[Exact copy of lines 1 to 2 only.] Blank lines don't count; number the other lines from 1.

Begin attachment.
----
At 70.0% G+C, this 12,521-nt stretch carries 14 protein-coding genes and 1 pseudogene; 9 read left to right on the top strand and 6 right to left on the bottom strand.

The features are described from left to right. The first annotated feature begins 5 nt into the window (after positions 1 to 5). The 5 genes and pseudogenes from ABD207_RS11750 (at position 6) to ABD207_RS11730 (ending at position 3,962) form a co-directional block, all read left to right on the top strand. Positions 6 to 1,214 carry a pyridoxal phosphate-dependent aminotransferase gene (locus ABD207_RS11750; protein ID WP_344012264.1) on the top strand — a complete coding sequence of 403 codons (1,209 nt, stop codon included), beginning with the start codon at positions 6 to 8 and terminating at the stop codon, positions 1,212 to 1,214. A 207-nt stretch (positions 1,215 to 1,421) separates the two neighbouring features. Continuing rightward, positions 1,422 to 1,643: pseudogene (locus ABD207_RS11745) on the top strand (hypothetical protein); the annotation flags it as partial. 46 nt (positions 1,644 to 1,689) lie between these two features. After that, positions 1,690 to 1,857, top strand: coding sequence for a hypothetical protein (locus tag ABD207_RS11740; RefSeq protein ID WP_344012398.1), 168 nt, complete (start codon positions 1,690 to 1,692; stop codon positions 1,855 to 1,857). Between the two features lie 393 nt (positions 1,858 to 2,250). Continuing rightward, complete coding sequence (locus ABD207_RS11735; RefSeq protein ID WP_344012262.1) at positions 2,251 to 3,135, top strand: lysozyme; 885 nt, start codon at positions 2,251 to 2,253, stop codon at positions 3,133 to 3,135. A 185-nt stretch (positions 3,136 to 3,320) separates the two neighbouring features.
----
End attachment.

At 70.0% G+C, this 12,521-nt stretch carries 14 protein-coding genes and 1 pseudogene; 9 read left to right on the top strand and 6 right to left on the bottom strand.

The features are described from left to right. The first annotated feature begins 5 nt into the window (after positions 1 to 5). The 5 genes and pseudogenes from ABD207_RS11750 (at position 6) to ABD207_RS11730 (ending at position 3,962) form a co-directional block, all read left to right on the top strand. Positions 6 to 1,214 carry a pyridoxal phosphate-dependent aminotransferase gene (locus ABD207_RS11750; protein ID WP_344012264.1) on the top strand — a complete coding sequence of 403 codons (1,209 nt, stop codon included), beginning with the start codon at positions 6 to 8 and terminating at the stop codon, positions 1,212 to 1,214. A 207-nt stretch (positions 1,215 to 1,421) separates the two neighbouring features. Continuing rightward, positions 1,422 to 1,643: pseudogene (locus ABD207_RS11745) on the top strand (hypothetical protein); the annotation flags it as partial. 46 nt (positions 1,644 to 1,689) lie between these two features. After that, positions 1,690 to 1,857, top strand: coding sequence for a hypothetical protein (locus tag ABD207_RS11740; RefSeq protein ID WP_344012398.1), 168 nt, complete (start codon positions 1,690 to 1,692; stop codon positions 1,855 to 1,857). Between the two features lie 393 nt (positions 1,858 to 2,250). Continuing rightward, complete coding sequence (locus ABD207_RS11735; RefSeq protein ID WP_344012262.1) at positions 2,251 to 3,135, top strand: lysozyme; 885 nt, start codon at positions 2,251 to 2,253, stop codon at positions 3,133 to 3,135. A 185-nt stretch (positions 3,136 to 3,320) separates the two neighbouring features.